The Tangent - Comm ( Inside Out Music)

A modern take on an old classical style.
Release Date: 
25 Sep 2011 - 11:30pm

This is not metal. Not by a long stretch of the imagination. But don’t click away to another page just yet – have a read and you may well be intrigued...

The Tangent have been knocking around in one form or another for over three decades and they are alleged to have put out the first ever mp3 on the interweb – they’re in a love/hate relationship with technology, as their latest album Comm demonstrates.

The Wiki Man opens with the sounds of a fax machine (younger readers may have to look up this ancient device on the web) and then it’s absolutely mental synthesisers everywhere. I have no issue with them though, as they fit in perfectly with the ambience of the track/album. The guitar work is ‘exploratory’ and Luke Machin, despite his mere 22 years of age, must have listened to a lot of 70’s prog rock in order to inspire him to these heights. This album is an extension of the 70’s progressive movement, make no mistake. It makes me chuckle and transports me back to another time. There are layers and layers of synth, guitars and drumwork here. It’s retro to the power of ten but most enjoyable. Tangerine Dream, Jarre and a host of other electro pioneers of the late seventies/early eighties come to mind. It is essentially Jethro Tull with synths, albeit with lyrics based around contemporary themes such as computers and the advancement of technology. This track is over 20 minutes long so make sure your pipe is full and your glass is topped up.

The Mind’s Eye is next and haunts me with its ideas of add-ons and prosthetic limbs. It’s a chaotic swirling of instruments with spicy jazz breaks – and is that flute or the mimicry of the synth? To get all arty, The Tangent can make you ponder where we, as a society, are heading with our techy advances. Or you can just bask in the glorious keyboard wonderland. It’s really up to you. There are rambling guitar solos against a backdrop of surging synth - carnival based organs and images of freaks and clowns push into my mind. Who put that green shit in my Cherry Brandy baccy?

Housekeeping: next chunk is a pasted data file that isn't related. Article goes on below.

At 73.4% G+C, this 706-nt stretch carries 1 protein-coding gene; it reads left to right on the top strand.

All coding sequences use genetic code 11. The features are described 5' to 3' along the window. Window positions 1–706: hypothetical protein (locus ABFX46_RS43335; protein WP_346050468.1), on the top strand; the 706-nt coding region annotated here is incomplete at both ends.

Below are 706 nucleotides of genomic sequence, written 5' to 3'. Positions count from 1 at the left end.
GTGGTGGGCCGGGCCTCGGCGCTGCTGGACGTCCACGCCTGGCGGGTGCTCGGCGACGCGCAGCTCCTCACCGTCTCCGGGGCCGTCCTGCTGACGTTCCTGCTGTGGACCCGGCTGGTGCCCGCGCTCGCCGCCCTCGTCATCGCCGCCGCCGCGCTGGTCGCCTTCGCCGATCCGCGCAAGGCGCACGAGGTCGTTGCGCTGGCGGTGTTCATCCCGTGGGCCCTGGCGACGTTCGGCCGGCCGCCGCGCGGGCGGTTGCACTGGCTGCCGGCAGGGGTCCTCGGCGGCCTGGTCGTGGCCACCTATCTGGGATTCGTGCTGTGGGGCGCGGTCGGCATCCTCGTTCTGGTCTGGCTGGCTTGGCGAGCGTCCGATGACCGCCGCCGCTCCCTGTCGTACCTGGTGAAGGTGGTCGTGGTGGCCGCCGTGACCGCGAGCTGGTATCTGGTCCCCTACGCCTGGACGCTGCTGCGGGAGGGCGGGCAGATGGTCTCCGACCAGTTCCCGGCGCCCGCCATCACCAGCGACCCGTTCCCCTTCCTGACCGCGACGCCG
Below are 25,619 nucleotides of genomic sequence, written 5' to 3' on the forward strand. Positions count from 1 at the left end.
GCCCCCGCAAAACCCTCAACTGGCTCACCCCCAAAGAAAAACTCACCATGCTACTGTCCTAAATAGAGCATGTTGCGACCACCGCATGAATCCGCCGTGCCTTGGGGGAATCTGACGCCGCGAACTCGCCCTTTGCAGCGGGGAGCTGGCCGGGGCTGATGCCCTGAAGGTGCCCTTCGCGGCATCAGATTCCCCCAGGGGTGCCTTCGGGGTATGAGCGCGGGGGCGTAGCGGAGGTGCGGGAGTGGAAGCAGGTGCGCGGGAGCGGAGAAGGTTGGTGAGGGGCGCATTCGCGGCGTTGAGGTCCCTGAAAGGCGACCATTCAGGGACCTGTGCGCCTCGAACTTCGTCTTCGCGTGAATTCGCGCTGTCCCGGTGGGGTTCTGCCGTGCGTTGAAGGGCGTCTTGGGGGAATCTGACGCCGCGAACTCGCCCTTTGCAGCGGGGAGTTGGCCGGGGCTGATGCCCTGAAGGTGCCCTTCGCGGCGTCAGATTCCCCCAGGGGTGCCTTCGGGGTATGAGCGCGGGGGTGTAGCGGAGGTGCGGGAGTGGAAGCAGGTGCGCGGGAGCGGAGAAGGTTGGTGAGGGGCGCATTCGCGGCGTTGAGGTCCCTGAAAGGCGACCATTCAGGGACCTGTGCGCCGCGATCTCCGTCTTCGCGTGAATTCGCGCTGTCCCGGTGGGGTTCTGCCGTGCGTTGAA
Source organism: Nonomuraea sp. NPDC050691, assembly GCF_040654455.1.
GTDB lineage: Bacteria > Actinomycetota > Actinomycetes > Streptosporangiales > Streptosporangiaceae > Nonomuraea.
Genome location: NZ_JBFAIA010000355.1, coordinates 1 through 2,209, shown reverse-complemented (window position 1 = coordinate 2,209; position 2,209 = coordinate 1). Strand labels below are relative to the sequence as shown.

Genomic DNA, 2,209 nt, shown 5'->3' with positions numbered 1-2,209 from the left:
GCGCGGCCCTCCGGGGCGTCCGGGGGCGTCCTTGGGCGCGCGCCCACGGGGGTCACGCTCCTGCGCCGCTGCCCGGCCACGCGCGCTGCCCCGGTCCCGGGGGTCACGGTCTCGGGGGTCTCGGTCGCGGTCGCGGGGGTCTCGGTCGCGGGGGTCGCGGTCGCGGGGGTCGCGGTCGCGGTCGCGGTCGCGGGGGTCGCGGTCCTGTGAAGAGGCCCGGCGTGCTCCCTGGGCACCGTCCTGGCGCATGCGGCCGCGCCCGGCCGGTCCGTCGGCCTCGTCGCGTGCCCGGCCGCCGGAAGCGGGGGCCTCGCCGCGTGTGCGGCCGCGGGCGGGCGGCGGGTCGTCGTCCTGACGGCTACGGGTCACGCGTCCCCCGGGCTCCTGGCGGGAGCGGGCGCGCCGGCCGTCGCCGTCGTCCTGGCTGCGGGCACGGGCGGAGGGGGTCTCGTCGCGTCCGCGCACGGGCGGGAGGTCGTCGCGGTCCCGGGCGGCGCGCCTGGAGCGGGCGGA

Shoot Them Down has a rich sound; it’s all fluffy pillows and opium den mellowness. I’m also reminded of Pink Floyd’s Division Bell (OK, so it’s not the best comparison but the sound is not dissimilar). It’s a strangely melancholic track and it left me feeling mildly depressed despite (or perhaps because of?) the guitar work with its achingly beautiful chains of melody.
Tech Support Guy lifts the mood with jazz/funk mania, recounting a day in the life of Adam, an I.T staffer. Scathing staire is the order of the day and anyone working in I.T (or anyone who has called a helpdesk hotline) will chortle along with the music. I could make a joke about huge organs but I won’t...

Titanic Calls Carpathia is like a soundtrack to some old, weird sci-fi movie. It’s got bags of rising brass – I don’t claim to understand one tenth of the lyrics but it’s good; something about astronauts trapped in space? It’s epic and Andy Tillison (vocals & keyboards) and Jonathan Barrett (bass & vocals) get to go a-roving with their respective instruments. Apparently Nick Rickwood filled in for drummer Tony Latham during the recording of Comm, and Theo Travis did flute and saxophone duties. Howard Moon mockingly said “It’s all about context.” And listeners without context might be a tad confused by the prominence of the keyboards as they weave in and out of the porny bass lines. What is it? Electro-jazz? I’m not sure but I reckon Howard would love it, and so would anyone who digs a bit of Tull, Ozric Tentacles or Floyd.